— ed_podesta (@ed_podesta) May 7, 2016
The other day I was asked on Twitter about the books that I read whilst writing the Whitechapel 1870-1900 section of this book.
I’ve got five minutes, so I thought I’d quickly write about one or two of them. Of these, Crime in England by Godfrey and the London’s Shadows by Drew D Grey were most useful from a writing point of view. Grey’s, in particular, is a detailed and interesting introduction into the social context and a real pleasure to read. Along with City of Dreadful delight it made me think carefully about how I was going to write the book, especially when I was writing about the lives of women generally and those of the Ripper’s victims in particular.
‘Victorian Convicts’ by Godfrey, Johnston and Fox will be very useful as the course goes on and as you start to teach it. I heartily recommend it (if you’re going to buy a copy of this or all the other books buy it from Mr B’s Emporium, a proper bookshop that’ll deliver just as quickly as Amazon and which pays its taxes and everything else that we like proper bookshops to do).
Online / Electronic Resources
I also used a few books which I read online. Neil R Bell’s ‘Capturing Jack the Ripper’ was really helpful, not only about the particular circumstances of the Ripper case, but also about police procedure, recruitment and life ‘on the beat’.
Some of the geographic bits of ‘the Historic Environment’ were very interestingly addressed by http://www.jacktherippermap.info/map.php.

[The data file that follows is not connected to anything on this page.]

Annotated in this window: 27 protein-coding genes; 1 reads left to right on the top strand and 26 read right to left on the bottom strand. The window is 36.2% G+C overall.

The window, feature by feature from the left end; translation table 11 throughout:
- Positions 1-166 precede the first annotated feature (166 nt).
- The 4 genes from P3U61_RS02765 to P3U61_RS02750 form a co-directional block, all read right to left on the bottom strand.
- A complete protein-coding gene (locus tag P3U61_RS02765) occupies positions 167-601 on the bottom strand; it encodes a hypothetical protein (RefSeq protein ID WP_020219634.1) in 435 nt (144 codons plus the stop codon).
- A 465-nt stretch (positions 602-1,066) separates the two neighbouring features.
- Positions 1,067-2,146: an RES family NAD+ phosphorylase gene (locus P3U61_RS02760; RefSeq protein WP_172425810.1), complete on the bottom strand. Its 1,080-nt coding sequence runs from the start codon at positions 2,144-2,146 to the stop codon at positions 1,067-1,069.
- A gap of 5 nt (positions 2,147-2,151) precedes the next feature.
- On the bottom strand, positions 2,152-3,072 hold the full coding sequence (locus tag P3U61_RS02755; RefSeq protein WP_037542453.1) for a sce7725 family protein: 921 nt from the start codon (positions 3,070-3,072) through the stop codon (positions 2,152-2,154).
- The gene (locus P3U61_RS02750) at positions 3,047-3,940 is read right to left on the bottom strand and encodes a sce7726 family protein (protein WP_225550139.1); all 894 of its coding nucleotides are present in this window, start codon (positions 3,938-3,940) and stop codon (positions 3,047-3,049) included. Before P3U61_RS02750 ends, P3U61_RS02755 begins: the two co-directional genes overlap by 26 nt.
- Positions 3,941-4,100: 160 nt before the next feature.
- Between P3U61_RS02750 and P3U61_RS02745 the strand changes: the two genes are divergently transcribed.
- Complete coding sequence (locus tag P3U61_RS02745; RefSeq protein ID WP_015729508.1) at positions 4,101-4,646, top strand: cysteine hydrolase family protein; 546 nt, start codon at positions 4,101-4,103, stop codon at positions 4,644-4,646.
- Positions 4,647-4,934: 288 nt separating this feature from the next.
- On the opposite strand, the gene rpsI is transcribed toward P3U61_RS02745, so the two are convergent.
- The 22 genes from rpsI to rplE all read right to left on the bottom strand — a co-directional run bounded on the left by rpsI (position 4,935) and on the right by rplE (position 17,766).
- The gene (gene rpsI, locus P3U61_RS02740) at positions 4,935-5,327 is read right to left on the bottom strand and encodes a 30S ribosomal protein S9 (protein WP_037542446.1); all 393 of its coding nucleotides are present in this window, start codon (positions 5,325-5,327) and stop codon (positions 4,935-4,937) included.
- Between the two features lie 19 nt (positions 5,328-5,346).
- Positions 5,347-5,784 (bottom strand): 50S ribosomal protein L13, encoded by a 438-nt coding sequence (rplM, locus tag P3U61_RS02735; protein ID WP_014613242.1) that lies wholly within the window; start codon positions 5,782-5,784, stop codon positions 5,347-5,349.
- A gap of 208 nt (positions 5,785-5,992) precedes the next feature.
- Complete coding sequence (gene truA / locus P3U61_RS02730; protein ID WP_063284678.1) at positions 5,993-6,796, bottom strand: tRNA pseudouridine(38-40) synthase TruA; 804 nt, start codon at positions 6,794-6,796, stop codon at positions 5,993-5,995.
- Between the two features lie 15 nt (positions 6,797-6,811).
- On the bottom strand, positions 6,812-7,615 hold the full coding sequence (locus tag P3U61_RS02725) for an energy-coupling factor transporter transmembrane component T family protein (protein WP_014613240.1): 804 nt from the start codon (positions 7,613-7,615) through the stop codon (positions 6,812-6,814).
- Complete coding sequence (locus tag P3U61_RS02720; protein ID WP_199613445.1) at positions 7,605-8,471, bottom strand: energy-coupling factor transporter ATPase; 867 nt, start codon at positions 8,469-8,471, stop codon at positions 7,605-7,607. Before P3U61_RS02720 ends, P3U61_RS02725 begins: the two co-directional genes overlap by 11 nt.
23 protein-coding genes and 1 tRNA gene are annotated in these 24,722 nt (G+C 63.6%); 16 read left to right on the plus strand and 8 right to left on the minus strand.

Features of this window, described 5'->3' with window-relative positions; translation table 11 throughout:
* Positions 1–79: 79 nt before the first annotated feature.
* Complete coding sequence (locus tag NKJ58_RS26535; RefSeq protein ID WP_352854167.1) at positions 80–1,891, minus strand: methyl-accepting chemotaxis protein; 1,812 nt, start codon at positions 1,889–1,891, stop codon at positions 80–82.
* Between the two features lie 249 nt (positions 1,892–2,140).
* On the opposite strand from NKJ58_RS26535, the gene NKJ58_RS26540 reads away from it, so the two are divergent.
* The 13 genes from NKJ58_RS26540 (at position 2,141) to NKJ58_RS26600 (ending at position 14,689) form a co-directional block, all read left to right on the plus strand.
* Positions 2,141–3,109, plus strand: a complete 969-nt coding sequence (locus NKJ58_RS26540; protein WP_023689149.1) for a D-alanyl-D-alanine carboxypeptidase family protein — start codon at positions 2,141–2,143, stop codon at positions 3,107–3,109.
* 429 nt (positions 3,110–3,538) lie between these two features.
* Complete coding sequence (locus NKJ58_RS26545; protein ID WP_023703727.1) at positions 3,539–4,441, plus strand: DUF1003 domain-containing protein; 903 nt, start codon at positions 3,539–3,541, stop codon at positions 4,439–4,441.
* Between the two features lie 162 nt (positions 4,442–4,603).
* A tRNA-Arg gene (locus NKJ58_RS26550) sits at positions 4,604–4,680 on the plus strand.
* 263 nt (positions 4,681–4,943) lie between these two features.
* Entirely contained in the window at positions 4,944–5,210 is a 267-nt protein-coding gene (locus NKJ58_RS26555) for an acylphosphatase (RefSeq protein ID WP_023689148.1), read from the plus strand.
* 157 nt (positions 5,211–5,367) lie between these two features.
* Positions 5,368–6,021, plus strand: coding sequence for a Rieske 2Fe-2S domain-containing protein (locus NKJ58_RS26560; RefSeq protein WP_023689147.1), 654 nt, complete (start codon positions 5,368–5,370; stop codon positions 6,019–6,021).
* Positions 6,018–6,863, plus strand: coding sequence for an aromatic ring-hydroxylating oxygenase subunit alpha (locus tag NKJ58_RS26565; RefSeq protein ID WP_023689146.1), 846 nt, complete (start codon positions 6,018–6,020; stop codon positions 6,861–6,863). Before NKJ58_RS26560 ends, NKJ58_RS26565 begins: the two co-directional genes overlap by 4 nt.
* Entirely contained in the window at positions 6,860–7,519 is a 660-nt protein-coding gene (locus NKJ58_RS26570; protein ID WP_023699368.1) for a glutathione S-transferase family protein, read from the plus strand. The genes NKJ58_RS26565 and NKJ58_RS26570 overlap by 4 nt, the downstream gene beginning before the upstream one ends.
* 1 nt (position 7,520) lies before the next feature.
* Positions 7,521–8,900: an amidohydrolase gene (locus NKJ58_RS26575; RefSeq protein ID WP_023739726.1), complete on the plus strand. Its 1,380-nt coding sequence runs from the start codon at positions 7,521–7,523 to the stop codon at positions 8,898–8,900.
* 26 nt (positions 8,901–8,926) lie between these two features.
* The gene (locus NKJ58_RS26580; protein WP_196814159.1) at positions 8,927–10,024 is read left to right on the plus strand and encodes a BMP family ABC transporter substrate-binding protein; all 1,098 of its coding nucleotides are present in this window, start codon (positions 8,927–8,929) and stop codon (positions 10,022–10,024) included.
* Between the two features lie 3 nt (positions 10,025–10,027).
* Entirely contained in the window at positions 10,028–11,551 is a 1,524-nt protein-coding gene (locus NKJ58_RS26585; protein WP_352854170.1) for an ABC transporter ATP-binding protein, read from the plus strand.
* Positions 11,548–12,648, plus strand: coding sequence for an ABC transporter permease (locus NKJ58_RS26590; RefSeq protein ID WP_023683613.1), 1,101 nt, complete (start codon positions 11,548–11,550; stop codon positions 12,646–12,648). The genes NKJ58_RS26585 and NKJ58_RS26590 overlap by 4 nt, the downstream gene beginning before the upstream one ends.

The Whitechapel Society (http://www.whitechapelsociety.com/) not only contains great articles but also hosts a really great podcast (which Neil R Bell is a regular contributor to).
Of course I spent a great deal of time at http://www.casebook.org/ a very detailed and comprehensive site, with some very wise contributors.
Because the records of police courts have not usually survived in detail, the best record of the crimes that appeared at the Thames Police Court at this time is the reports in newspapers. I used the https://www.britishnewspaperarchive.co.uk/ a great deal – as well as the amazingly free www.oldbaileyonline.org , which gave me the moving story of Sarah Fishers’ baby that starts my section of the book.
Lovely Friendly and helpful people.
Whilst trying to find out more about this incident, I found that I really needed to see the Attestation Ledgers and Divisional Registers for H Division (Whitechapel’s division). They’re in London at the Metropolitan Police Heritage Centre and they have not (yet) been digitised. So, I rang them. I expected that they’d say ‘you’ll have to come down’, but they didn’t. They looked it up for me, and helped me to understand the information on the ledgers. They sent me a pic of the Divisional Ledger, and even put me in touch with the Friends of the Met Police Historical Collection (https://www.metpolicehistory.co.uk/) who used their forums to help me work out where this event had taken place. You’ll have to buy a copy of the book to find out what I discovered though :). I couldn’t have written my part of the book without their kindness and their efforts, and I’m really grateful.